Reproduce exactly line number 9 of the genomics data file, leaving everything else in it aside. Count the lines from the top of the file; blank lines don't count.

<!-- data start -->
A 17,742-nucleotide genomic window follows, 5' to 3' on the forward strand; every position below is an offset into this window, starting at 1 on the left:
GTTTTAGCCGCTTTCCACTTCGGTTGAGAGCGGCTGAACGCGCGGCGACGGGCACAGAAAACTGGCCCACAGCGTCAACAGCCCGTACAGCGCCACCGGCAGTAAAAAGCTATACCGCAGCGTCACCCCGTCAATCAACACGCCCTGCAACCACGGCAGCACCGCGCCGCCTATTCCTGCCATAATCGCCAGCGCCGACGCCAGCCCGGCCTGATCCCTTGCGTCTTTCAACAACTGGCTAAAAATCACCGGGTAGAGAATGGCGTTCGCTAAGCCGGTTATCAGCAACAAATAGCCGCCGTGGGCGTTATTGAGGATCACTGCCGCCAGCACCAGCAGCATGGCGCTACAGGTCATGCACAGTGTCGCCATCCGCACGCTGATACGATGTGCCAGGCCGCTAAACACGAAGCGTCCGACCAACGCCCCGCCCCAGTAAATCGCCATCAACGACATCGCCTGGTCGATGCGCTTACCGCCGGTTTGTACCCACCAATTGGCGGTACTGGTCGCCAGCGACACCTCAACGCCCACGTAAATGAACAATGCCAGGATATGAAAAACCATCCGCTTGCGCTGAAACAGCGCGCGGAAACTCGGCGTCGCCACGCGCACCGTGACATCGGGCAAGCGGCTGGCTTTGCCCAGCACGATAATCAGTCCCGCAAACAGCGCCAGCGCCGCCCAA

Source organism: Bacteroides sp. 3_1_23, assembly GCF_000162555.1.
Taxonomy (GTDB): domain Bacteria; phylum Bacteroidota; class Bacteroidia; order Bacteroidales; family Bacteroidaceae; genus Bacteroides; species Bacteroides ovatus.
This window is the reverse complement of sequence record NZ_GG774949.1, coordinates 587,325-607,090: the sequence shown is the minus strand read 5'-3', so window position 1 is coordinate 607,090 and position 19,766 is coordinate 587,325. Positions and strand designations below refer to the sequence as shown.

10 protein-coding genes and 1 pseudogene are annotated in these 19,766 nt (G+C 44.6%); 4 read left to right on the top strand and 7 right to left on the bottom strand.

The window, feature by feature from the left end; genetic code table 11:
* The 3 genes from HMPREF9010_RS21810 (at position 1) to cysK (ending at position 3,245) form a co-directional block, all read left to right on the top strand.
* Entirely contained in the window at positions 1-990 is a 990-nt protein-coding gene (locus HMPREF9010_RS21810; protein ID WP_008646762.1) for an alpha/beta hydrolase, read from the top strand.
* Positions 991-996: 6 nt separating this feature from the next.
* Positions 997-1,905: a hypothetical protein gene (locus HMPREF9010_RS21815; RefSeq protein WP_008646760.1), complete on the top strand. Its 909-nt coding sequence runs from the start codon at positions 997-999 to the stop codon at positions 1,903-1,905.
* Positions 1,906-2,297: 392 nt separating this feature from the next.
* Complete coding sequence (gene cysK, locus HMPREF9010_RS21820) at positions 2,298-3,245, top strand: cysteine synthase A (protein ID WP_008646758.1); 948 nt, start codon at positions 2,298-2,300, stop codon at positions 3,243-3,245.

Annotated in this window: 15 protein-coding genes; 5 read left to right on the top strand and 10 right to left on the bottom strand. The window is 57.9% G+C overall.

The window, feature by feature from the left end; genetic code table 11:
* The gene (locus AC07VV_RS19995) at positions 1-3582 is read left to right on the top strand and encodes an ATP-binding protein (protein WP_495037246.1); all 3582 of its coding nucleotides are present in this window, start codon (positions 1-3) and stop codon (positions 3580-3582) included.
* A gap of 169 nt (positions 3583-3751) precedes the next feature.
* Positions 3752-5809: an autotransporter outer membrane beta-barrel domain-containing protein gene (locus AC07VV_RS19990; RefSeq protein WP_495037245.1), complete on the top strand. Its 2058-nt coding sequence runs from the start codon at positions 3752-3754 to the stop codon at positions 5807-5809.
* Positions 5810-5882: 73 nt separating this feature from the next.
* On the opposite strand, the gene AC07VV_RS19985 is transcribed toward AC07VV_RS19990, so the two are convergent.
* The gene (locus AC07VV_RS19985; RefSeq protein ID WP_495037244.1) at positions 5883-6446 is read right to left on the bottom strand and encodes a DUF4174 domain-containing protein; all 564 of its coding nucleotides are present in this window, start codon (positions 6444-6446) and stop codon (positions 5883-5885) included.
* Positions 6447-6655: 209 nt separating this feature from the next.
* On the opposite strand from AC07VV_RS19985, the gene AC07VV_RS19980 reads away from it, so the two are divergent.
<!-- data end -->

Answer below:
* Entirely contained in the window at positions 1-990 is a 990-nt protein-coding gene (locus HMPREF9010_RS21810; protein ID WP_008646762.1) for an alpha/beta hydrolase, read from the top strand.